17. My apologies if someone’s talked about this before, but I didn’t find it in a search. What’s going on when Kaladin is fighting the Pursuer after Teft dies? Stormlight powered Surgebinders are left unconscious and drained, even after Lift wakes them up with Lifelight. The the Pursuer attacks Kaladin directly going against Moash’s (Odium’s?) orders, and then Kaladin gets a power up. Not through Ideals, not through Stormlight or the bond with Syl, but through...something else? His eyes glow “yellow / red”. Red is Odium / Voidlight, but what does the yellow represent? How is a human using Voidlight, if he is? Is Odium tempting him with power to corrupt Kaladin from within? Was it driving a wedge between Kaladin and Syl, causing her to become more distant up until the Fourth Ideal was sworn? It actually reminded me of Amaram after he swallowed the Unmade at the end of Oathbringer.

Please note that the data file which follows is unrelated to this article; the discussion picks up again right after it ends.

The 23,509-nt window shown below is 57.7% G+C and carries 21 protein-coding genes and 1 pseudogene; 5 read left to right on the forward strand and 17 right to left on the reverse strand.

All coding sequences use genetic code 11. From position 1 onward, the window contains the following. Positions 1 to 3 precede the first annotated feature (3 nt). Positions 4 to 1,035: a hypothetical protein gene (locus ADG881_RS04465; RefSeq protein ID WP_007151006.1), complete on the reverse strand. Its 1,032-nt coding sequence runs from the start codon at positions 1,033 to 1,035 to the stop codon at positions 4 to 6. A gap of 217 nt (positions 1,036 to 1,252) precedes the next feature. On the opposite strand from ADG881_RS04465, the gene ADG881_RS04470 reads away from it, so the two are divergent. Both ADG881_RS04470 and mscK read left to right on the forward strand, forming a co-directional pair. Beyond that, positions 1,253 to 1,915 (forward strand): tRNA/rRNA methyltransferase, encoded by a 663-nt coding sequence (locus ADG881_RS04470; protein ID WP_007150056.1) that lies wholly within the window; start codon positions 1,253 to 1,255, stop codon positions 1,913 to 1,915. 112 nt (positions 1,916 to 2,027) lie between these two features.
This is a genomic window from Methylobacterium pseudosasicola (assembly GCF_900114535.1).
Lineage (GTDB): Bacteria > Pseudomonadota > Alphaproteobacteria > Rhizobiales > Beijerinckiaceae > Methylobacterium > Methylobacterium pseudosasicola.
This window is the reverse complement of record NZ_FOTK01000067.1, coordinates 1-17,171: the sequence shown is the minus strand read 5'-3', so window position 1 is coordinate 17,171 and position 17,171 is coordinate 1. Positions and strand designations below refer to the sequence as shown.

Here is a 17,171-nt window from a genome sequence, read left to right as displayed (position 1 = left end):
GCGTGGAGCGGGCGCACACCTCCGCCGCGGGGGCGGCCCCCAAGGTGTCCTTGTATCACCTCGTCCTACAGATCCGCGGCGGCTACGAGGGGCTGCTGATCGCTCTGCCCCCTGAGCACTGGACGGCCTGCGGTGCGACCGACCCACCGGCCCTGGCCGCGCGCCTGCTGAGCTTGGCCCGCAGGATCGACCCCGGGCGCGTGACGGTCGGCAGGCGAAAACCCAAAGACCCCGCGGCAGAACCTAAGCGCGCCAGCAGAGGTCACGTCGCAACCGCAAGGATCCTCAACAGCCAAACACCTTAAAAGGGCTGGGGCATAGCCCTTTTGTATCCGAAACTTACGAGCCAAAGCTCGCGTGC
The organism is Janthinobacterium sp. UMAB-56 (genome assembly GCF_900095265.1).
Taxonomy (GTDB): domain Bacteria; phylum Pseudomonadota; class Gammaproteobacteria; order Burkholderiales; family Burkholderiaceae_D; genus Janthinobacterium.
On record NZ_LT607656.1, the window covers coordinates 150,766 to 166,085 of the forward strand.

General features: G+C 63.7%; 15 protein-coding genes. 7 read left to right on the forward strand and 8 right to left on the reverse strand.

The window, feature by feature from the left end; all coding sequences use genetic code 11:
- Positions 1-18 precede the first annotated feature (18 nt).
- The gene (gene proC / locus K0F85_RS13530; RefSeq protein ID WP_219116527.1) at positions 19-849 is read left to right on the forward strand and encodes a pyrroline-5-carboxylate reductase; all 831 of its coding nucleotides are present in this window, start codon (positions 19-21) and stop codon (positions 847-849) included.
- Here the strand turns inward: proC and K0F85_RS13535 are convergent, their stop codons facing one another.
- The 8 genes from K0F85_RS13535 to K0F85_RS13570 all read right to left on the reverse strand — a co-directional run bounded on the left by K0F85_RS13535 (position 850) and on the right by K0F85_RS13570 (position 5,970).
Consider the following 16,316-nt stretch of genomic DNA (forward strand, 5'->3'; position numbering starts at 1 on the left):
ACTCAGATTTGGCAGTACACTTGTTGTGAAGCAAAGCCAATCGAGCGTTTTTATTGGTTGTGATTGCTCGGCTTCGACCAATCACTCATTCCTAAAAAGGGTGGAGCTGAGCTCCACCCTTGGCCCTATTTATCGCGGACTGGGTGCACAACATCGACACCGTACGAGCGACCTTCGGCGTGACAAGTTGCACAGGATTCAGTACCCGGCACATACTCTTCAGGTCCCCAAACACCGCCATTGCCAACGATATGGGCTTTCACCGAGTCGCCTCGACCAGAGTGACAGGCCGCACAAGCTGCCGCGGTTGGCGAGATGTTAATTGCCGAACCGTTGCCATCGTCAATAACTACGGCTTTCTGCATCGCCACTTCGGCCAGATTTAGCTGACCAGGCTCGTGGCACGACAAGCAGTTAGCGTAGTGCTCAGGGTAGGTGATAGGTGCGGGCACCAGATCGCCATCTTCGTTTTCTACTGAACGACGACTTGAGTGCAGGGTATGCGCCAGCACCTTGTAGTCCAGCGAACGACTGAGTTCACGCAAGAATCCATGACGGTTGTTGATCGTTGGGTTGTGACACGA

18. So I’ve seen it thrown around that if Dalinar breaks the Contract Odium can free himself So what is everyone’s thoughts on that; Would it work? If it did what if someone like Jasnah broke the Contract? And what if Dalinar appointed someone to break it for him I would put this in Q&A but it’s an RoW spoiler Hope to see everyone’s thoughts!
  19. So, based on a short discussion shardcast had in their last episode about moash hating humans and hating lighteyes, and thinking that maybe moash won't like Taravodium, I had a sudden image of, near the end of book 5, moash killing taravangian and taking up odium himself. Think about it for a minute. Moash as odium. Loose in the cosmere. I have no idea how likely it is, but it's a terrifying thought.